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debate or, on the other hand, if each Senator can be guaranteed adequate time for debate after cloture has been applied. 15
As I review the impressive accomplishments of the first session of the Eightieth Congress, it seems to me that 1947 was a year of notable progress toward the modernization of our National Legislature. While some provisions of the act have not yet been carried out and others are working only partly, the leaders in both Houses and both political parties have been sincerely trying to carry out the act in good faith. The delay in the application of the new fiscal controls has been due, in large part, to the technical and procedural difficulties involved. Rome was not built in a day and it takes time to adjust old habits to new ways of doing things.
Viewed in the larger perspective of our times, the Legislative Reorganization Act is seen as part of a general effort to strengthen and adapt the machinery of American Government to the needs of the times in a dangerous age. At the local level 800 American cities had adopted the efficient manager form of government by the end of 1947—125 of them in the last 2 years. Four States have recently revised their constitutions and one-third of the States are now actively engaged in the effort to modernize their fundamental charters. Meanwhile, the Hoover Commission, operating under authority of an act favorably reported by your committee, is tackling the task of reorganizing the executive branch of the National Government, greatly distorted and distended by the Second World War. In the Legislative Reorganization Act of 1946 Congress has gone far to strengthen its own machinery and methods, though the task is not yet finished.
In conclusion, Mr. Chairman, permit me to quote from the seventh intermediate report of the Select House Committee to Investigate Executive Agencies.
"In nation after nation it has been proven that the freedom of the people and the continuance of democratic institutions depend directly on the vigor, the effectiveness, and the strong position of the national legislature. Much of the criticism which has in recent years been heaped upon the Congress of the United States has been irresponsible and undeserved. But there has been also well-considered and constructive criticism which merits attention. No.effort should be spared to make congressional organization, procedure, and functioning as nearly perfect as possible.” 16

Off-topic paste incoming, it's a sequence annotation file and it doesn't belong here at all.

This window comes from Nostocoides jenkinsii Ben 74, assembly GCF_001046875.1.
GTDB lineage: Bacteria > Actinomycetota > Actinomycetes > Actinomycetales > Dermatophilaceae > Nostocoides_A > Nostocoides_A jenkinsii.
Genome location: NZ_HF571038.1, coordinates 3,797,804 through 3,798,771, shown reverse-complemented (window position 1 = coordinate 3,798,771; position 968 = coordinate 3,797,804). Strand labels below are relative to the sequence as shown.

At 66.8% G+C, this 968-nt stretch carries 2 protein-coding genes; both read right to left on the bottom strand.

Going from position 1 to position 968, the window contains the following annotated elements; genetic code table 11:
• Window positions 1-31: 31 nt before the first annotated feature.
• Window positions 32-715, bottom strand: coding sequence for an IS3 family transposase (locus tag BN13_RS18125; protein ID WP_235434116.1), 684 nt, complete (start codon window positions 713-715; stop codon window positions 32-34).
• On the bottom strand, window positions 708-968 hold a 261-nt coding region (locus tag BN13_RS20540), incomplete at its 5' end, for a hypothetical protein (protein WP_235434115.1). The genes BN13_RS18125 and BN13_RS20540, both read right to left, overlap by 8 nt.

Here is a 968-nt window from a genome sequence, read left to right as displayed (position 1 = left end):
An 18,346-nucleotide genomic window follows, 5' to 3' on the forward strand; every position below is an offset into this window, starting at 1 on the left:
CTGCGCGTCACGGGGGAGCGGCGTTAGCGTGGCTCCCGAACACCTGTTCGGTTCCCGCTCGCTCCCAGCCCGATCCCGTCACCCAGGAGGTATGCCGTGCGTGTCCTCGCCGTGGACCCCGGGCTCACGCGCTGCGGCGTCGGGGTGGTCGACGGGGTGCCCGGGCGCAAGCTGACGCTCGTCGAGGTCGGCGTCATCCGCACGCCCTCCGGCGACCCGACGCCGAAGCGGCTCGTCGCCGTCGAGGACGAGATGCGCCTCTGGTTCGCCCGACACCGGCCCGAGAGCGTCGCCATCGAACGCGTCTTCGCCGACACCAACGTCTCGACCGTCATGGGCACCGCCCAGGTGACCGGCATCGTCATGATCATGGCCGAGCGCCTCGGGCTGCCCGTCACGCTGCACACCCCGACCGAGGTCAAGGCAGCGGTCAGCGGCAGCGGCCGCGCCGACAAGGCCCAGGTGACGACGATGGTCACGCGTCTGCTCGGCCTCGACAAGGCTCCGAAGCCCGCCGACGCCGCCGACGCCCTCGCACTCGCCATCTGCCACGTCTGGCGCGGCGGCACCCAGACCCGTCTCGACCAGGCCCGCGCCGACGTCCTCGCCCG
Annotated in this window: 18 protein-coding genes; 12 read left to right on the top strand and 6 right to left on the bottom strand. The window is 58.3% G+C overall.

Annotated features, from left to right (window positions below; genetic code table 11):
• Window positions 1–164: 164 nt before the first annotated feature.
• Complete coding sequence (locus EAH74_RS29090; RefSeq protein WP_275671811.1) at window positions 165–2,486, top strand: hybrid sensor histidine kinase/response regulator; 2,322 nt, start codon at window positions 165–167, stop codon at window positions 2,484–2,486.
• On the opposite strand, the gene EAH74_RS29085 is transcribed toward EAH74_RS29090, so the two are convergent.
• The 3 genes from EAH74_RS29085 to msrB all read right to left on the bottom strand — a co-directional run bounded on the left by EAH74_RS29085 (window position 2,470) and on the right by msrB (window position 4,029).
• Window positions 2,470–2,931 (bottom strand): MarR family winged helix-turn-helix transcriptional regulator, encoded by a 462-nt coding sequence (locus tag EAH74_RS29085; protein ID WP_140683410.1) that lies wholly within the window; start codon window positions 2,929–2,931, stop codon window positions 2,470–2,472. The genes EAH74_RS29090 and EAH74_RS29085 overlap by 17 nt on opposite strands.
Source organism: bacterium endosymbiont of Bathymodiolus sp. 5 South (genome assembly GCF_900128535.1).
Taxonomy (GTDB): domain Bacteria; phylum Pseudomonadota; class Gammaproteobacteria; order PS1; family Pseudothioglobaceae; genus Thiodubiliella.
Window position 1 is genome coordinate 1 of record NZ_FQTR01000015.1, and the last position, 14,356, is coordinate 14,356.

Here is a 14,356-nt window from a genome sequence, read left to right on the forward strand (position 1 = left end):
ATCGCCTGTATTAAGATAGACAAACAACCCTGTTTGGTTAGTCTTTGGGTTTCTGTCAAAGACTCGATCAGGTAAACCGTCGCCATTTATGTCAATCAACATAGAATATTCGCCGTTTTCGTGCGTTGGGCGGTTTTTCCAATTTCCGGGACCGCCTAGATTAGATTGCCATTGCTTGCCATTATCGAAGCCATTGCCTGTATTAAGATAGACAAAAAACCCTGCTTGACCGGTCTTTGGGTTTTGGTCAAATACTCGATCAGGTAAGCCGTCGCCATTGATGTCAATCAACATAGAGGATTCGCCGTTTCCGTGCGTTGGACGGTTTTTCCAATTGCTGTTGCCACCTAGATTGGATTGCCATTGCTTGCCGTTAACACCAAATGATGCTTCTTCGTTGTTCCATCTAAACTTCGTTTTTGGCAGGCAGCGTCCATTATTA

Table 1.-Select committees created by 80th Congress, first session Senate:
Members 1. To investigate national defense program. .--2. To study problems of American small business.. 3. On reconstruction of Senate roof and skylights.----
1. To study problems of small business ------
--------- 112 18 See Franklin L. Burdette, The Limits of Congressional Debate, Human Events, July 30, 1947. Also Galloway, op. cit., pp. 80-81.
16 Seventh Intermediate Report of the Select Committee to Investigate Executive Agencies, House of Representatives, (78th Cong., 2d sess., H. Rept. 1912, Nov. 20, 1944, p. 1).
1 Includes standing subcommittees as distinguished from special subcommittees appointed to consider single bills. 1947 data are as of Aug. 15, 1947.
TABLE 3.-Special investigations authorized by the Senate, 80th Cong., 1st se88.
Agriculture and Forestry (2)......
$15,000 Foot and mouth disease, agricultural
, problems. 60,000 Investigations under Labor Relations
Lichfield trials. 50,000 RFC. 35,000 Appointment of postmasters et al. 130,000 Surplus property disposal, intergov.
ernmental relations. 25,000 Social Security program. 25,000 State Department activities. 25,000
Coal cars, box cars, freight car distri.
5 investigations 30,000 Central Valley project, petroleum re
sources, etc. 15,000 | Recent floods. 490,000
Total, (26) ...........
TABLE 4.-Special investigations authorized by the House, 80th Congress, first
TABLE 5.—Employees of Senate committees July 1, 1947 to December 31, 1947
TABLE 6.—Employees of House Committees, July 1, 1947, to Dec. 31, 1947
1 Mostly investigators and consultants employed pursuant to special investigations.